Since the mid-1990s, Kevin Martin's was one of a handful of household names in men’s curling.
And although he amassed many championships, trophies and awards—including the gold medal which capped his career at the 2010 Winter Olympics in Vancouver—these accolades overshadow his contributions to the growth of the game.
As of April, Martin has retired from curling but the Lougheed, AB native has embraced his new roles as analyst, broadcaster and instructor.
On October 24-26 Martin will be the Saturday night speaker at the Jasper Curling Club’s 90th Anniversary. The Gold Medal Funspiel will highlight a weekend of roaring twenties festivities, curling matches and celebrations.
The Jasper Local caught up with Kevin Martin to talk about his career, the lessons learned from losing and the sport’s longest legacy: camaraderie.
The Jasper Local: When was the last time you were in Jasper?
Kevin Martin: I think it was a little over a year ago, my daughter was in town for a spring hockey tournament.
JL: So you really do spend all your time at a rink!
KM: (laughs) One rink or another, that’s right.
JL: I was wondering about the growth of curling as a spectator sport. From Albertville [in 1992, when curling was a demonstration sport] to the raucous crowds at the 2010 Olympics, can you talk about how the game has grown since you started playing?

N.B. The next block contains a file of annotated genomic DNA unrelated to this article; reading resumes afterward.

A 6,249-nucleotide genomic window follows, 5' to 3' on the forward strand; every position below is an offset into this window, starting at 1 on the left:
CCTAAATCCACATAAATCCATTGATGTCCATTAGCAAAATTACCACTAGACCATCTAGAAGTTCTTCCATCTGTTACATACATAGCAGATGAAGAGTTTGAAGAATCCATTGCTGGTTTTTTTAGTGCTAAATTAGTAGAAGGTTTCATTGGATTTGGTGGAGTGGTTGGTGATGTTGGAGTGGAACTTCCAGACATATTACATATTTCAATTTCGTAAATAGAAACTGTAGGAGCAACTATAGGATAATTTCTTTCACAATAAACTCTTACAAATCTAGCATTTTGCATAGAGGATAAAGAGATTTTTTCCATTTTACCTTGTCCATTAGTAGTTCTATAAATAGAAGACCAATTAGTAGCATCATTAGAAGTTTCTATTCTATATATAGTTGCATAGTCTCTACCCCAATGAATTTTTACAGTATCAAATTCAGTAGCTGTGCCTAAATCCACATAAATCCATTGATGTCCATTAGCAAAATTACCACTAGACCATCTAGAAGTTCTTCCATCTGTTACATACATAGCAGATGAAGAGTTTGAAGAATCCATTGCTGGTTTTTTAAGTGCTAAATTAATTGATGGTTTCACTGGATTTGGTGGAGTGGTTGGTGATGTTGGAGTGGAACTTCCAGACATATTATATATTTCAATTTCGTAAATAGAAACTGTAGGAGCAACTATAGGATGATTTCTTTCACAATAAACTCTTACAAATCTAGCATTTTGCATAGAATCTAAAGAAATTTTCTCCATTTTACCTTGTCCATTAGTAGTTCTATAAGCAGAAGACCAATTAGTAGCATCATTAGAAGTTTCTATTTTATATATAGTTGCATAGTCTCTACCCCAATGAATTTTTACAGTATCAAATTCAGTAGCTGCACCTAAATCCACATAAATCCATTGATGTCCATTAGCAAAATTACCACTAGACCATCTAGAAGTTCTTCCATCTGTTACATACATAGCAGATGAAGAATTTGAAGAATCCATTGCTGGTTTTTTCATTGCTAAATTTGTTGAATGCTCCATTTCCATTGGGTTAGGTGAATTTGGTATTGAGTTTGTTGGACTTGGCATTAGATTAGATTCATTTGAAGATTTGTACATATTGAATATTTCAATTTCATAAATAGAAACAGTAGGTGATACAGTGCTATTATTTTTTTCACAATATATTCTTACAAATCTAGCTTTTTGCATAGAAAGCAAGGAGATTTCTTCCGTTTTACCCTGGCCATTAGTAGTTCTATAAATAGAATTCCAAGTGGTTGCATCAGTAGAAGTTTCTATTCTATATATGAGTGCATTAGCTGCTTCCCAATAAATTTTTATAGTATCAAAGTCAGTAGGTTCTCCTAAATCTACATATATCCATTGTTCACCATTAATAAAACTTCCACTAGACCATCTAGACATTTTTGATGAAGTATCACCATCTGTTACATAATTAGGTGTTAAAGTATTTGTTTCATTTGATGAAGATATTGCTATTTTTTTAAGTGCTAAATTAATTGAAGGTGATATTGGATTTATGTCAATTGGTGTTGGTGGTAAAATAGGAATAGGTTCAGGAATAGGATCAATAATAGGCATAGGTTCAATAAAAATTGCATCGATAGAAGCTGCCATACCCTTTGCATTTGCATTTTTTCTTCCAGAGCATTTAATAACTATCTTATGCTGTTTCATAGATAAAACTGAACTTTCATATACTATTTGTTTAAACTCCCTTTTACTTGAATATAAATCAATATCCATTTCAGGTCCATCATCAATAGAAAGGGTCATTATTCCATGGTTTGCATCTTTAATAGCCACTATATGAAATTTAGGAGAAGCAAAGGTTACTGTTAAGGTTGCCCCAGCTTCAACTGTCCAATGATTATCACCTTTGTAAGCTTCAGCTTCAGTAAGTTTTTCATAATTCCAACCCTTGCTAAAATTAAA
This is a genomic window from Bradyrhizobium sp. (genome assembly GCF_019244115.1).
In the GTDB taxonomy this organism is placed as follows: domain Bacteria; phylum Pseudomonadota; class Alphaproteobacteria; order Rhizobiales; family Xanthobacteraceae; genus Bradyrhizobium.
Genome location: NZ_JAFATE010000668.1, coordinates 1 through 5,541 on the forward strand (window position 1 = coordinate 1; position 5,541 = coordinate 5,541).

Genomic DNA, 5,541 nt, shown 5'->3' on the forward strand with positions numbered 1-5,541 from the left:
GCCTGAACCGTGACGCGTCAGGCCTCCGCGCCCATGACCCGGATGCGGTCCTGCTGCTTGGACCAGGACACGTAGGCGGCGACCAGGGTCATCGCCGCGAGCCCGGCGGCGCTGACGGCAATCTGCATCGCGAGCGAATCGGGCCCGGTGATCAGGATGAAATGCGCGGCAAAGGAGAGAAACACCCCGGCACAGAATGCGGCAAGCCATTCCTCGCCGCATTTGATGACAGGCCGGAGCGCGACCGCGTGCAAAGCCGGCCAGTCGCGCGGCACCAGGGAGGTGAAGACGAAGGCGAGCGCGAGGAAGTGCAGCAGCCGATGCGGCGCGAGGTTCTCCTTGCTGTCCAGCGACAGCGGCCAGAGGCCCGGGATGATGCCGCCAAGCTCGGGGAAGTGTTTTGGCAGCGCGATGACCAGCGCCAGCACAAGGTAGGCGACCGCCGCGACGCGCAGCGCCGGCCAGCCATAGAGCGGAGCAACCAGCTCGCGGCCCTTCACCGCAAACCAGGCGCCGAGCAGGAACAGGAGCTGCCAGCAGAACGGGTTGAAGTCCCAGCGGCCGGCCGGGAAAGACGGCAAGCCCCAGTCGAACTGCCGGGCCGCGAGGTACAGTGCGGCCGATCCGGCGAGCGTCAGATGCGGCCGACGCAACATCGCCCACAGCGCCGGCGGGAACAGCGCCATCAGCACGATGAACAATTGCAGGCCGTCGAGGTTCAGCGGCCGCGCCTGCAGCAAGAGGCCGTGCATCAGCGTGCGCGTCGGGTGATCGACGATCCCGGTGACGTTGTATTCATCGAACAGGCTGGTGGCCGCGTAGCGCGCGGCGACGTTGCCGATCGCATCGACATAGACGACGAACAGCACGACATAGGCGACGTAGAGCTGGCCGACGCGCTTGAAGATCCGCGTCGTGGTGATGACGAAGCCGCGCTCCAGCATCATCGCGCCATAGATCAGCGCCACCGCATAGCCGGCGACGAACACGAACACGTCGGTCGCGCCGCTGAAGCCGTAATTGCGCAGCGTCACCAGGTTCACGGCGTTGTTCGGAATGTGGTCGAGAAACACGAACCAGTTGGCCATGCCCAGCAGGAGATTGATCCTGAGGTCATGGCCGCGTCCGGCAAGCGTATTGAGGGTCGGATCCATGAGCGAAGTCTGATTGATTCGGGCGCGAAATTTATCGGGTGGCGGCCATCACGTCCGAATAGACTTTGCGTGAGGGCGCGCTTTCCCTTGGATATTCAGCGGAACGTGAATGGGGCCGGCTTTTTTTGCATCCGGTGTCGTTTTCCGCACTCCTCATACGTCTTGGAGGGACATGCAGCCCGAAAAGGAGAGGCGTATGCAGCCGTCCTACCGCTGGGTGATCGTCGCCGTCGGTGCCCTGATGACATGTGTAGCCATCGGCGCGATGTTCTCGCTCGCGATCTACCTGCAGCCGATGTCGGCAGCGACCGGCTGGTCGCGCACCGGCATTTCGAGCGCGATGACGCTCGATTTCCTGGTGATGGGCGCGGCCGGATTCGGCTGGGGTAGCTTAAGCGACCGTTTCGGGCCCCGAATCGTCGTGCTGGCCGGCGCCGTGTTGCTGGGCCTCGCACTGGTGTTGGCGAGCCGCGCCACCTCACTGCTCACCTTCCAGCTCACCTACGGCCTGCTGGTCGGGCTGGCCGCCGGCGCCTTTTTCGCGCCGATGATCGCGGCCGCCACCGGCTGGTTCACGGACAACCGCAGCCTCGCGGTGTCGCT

KM: I think there’s quite a few outside influences that has aided in the sport turning into what it is today. The Olympic status is obviously one, but the starting of the World Tour and the World Players Association were very important pieces of the puzzle as well. Those brought growth in Europe and Asian countries, as well as Russia, which helped bring youth, which in turn brought corporate awareness. Once you’ve got these young athletes who are in fantastic shape playing on an international field you can attract more sponsorships. Prize purses go up and once everything starts to flow it goes pretty fast. Today curling is in a terrific position to continue to grow world wide.
JL: As a high level curler, how long does it take before you can dedicate yourself fully to the sport? You had a small business since the early 90s, is that typical for a curler who’s striving to go far in the sport?
KM: It depends. The young teams coming up definitely have to have something on the side because you’re not sponsored to that degree yet, because of course you’re not on TV all the time.
JL: You’re widely regarded as the best curler of all time, but as with all endeavours, no record is perfect. Can you tell me what you learned when things didn’t necessarily go your way?
KM: Oh well it didn’t go our way far more than it went our way! People say whatever they want about the winning record but there’s no question that our team, over the 30 years, we lost the most (laughs). But I’ve always told the kids I coach that you don’t learn much from winning. You learn a lot from losing. I think it’s really important that young athletes understand that. It’s fun to win, but you learn a whole lot more when you lose that big game, you miss a big shot, that kind of thing.